Although DIY has been a trend in recent years in Japan, taking electrical devices or home appliances to repair shops is still the norm for out-of-order products. In this area of daily life, most Japanese people tend to rely on professionals as often as possible. In fact, particularly in the modern technological world of urban areas, buying a brand new product is sometimes a cheaper and quicker option. So, why would we repair things ourselves now?
We visited Repair Lab in Setagaya, Tokyo to find out all the reasons why we should consider returning to this rather traditional idea of fixing things on our own. The Lab’s unique version of “repair” seems to provide a sense of empowerment in addition to the simple joy of restoring a product to usability once again. Kazumasa Kanei, the Director of FabLab Setagaya, talked to us about Repair Lab from the perspective of an operator/creator and explained the philosophy behind the project.
(Image: Aya Mishina)
Repair Lab is held by FabLab Setagaya and is housed in the same facility. FabLab is located about one subway stop away from Shibuya, the center of metropolitan Tokyo. Intriguingly, the lab is nestled in a renovated former middle school building, now the Ikejiri Institute of Design (IID).
Interviewee Profile: Kazumasa Kanei
(Image: Aya Mishina)
The Director of FabLab Setagaya at IID. After graduating Tokyo Institute of Technology with an engineering degree, worked in the field of human resource education. Has been in charge of PTA, a lab facility at IID since 2014. Teaches creation-related workshops for wide generations as well.
How it started: The road to repair
In 2014, Kanei moved his operations into Ikejiri Institute of Design. He chose this building as a base from which he can collaborate with other innovative corporations (there are 50 corporations in the three-story building). Sharing and applying his ability to turn others’ ideas into prototypes was an appealing element of this co-working environment. His ambition didn’t stop there. Subsequently, he started FabLab Setagaya, and opened it up to the community.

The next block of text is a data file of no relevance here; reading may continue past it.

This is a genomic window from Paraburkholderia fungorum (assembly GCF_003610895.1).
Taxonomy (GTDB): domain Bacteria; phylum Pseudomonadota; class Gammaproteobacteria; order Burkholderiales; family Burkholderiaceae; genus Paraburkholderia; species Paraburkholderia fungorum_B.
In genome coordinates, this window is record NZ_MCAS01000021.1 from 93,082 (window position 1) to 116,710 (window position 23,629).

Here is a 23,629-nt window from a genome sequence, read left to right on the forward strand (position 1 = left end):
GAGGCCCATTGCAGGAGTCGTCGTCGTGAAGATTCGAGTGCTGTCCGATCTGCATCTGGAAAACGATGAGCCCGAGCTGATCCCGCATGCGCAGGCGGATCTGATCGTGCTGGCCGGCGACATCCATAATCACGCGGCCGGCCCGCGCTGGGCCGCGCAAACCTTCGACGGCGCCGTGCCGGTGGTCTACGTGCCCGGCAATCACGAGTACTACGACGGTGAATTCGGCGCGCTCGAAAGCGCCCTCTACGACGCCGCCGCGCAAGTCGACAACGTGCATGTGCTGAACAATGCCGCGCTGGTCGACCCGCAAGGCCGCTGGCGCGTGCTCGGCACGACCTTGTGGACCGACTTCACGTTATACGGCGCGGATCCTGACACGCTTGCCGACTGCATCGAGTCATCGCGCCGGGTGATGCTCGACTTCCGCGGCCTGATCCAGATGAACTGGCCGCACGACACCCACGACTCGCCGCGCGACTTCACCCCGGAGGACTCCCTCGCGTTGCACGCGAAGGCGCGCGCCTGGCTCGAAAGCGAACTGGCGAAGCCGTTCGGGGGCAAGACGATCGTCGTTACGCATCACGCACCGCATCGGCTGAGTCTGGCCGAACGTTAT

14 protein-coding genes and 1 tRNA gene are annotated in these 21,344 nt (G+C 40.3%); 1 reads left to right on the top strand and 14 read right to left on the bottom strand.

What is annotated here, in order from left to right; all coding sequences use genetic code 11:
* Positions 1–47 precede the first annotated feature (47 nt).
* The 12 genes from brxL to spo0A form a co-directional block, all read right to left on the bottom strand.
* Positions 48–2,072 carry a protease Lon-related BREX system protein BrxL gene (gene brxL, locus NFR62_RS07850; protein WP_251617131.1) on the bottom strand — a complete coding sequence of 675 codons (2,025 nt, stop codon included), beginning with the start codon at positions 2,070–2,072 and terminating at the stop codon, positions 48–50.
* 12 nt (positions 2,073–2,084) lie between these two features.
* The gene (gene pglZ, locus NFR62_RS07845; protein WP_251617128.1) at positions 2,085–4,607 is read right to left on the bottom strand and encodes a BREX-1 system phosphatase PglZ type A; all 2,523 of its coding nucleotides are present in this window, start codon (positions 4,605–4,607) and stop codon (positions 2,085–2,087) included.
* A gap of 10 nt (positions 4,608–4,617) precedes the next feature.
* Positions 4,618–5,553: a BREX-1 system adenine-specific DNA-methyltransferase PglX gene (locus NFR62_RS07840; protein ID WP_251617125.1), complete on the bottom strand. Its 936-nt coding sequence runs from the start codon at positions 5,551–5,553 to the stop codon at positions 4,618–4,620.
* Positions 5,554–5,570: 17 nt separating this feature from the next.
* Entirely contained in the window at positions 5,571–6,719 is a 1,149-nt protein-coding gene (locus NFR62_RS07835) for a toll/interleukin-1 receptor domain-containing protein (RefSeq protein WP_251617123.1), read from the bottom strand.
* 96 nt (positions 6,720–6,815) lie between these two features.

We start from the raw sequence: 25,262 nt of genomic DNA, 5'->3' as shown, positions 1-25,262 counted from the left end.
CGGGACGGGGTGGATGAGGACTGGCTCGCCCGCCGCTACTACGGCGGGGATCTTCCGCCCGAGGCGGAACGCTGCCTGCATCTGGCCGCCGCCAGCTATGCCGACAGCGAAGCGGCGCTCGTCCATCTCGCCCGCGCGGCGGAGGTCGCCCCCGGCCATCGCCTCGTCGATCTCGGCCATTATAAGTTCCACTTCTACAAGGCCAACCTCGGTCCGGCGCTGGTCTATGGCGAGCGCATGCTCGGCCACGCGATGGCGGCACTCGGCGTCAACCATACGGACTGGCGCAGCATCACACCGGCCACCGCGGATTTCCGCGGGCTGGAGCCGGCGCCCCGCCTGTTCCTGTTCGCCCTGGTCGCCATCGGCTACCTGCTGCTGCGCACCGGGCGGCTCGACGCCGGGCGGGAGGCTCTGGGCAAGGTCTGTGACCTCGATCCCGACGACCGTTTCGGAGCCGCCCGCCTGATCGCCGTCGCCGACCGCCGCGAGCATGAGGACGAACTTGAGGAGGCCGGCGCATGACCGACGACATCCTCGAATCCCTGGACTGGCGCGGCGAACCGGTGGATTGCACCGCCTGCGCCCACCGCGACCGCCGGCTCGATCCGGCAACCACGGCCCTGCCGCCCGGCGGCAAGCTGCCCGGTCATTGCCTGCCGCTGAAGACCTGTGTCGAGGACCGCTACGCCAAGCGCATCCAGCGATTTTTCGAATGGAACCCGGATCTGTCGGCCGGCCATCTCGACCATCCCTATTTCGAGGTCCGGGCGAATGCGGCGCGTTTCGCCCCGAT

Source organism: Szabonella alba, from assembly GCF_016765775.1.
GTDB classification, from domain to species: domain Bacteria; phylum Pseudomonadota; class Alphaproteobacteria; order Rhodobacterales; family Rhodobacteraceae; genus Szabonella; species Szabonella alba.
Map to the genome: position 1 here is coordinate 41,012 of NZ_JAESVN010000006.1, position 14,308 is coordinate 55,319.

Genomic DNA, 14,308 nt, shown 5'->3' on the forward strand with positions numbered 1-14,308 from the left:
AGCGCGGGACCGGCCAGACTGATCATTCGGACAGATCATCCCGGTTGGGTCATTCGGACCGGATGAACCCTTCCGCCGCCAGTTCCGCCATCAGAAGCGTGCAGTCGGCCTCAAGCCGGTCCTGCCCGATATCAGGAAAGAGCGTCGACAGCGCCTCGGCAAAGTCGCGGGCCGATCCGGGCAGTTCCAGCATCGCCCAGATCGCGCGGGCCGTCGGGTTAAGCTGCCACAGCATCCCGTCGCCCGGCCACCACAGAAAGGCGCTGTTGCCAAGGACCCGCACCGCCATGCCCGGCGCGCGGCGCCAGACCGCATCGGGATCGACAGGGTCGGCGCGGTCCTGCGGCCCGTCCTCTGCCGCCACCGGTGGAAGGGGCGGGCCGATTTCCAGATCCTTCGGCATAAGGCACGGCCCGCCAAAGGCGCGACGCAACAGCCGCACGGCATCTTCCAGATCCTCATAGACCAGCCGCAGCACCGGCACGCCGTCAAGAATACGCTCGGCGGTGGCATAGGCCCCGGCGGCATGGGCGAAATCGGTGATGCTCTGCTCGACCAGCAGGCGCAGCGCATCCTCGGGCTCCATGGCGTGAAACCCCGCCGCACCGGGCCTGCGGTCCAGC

(Image: Aya Mishina)
There are so-called “Fab Labs” (an abbreviation for Fabrication Laboratory) operating all over the world, in approximately 1,600 locations. The MIT School of Architecture and Planning, the origin of Fab Lab, explains that “Fab Labs give users around the world the ability to locally conceptualize, design, develop, fabricate, and test almost anything. The engineering capability for design and fabrication at micron length- and microsecond time-scales opens up numerous possibilities for innovative solutions to common problems. Since local communities foster this innovation, it can lead to sustainable solutions.”
FabLab kensho (Fab Charter) promotes the motto “Create things you use your own.” (Image: Aya Mishina)
At FabLab Setagaya, community members come to use the machines and create freely anytime. Kanei says keeping the user fees low could attract a wider demographic. FabLab Setagaya opens its door seven days a week, hoping to serve the need for innovation whenever it arises. It is equipped with a variety of off-the-shelf tools, including 3D printers and a laser cutter as well as basic tools like screwdrivers and saws.
FabLab’s UV printer. (Image: Aya Mishina)
The Fab Lab’s focus on “How to make almost anything” led to the concept “How to fix almost anything.” Kanei was fascinated by the idea, and he runs Repair Lab according to this slogan.
Creations at FabLab. (Image: Aya Mishina)
Repair Lab encourages problem-solving
Repair Lab opens on the fourth Sunday of each month, ever since November 2018. All the tools at the FabLab are available to the Repair Lab participants for their repairs. The Lab itself does not make profits because it doesn’t charge participants at all. With the limited funds available, it is understandable why they don’t advertise widely. Furthermore, they are not aiming for profits nor a higher profile.